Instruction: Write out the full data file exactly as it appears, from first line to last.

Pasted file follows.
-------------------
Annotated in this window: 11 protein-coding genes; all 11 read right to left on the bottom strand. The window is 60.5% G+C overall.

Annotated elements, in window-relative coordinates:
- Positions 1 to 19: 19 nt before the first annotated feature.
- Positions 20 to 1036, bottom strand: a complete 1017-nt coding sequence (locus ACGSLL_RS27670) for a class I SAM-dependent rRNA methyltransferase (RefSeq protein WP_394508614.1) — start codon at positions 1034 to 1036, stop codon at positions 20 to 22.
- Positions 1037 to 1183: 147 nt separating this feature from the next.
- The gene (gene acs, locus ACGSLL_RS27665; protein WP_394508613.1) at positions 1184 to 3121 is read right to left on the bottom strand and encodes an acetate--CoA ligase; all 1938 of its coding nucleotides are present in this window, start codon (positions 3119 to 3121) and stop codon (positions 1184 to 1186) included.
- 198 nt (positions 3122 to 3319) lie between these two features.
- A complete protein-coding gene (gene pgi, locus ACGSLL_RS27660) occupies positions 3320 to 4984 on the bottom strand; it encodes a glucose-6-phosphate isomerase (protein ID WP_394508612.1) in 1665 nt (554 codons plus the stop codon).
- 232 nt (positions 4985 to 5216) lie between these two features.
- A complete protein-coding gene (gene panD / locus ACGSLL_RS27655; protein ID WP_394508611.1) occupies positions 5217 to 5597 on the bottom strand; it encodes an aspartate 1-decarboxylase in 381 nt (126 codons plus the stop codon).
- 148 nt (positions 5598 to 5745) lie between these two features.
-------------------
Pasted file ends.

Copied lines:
Annotated in this window: 11 protein-coding genes; all 11 read right to left on the bottom strand. The window is 60.5% G+C overall.

Annotated elements, in window-relative coordinates:
- Positions 1 to 19: 19 nt before the first annotated feature.
- Positions 20 to 1036, bottom strand: a complete 1017-nt coding sequence (locus ACGSLL_RS27670) for a class I SAM-dependent rRNA methyltransferase (RefSeq protein WP_394508614.1) — start codon at positions 1034 to 1036, stop codon at positions 20 to 22.
- Positions 1037 to 1183: 147 nt separating this feature from the next.
- The gene (gene acs, locus ACGSLL_RS27665; protein WP_394508613.1) at positions 1184 to 3121 is read right to left on the bottom strand and encodes an acetate--CoA ligase; all 1938 of its coding nucleotides are present in this window, start codon (positions 3119 to 3121) and stop codon (positions 1184 to 1186) included.
- 198 nt (positions 3122 to 3319) lie between these two features.
- A complete protein-coding gene (gene pgi, locus ACGSLL_RS27660) occupies positions 3320 to 4984 on the bottom strand; it encodes a glucose-6-phosphate isomerase (protein ID WP_394508612.1) in 1665 nt (554 codons plus the stop codon).
- 232 nt (positions 4985 to 5216) lie between these two features.
- A complete protein-coding gene (gene panD / locus ACGSLL_RS27655; protein ID WP_394508611.1) occupies positions 5217 to 5597 on the bottom strand; it encodes an aspartate 1-decarboxylase in 381 nt (126 codons plus the stop codon).
- 148 nt (positions 5598 to 5745) lie between these two features.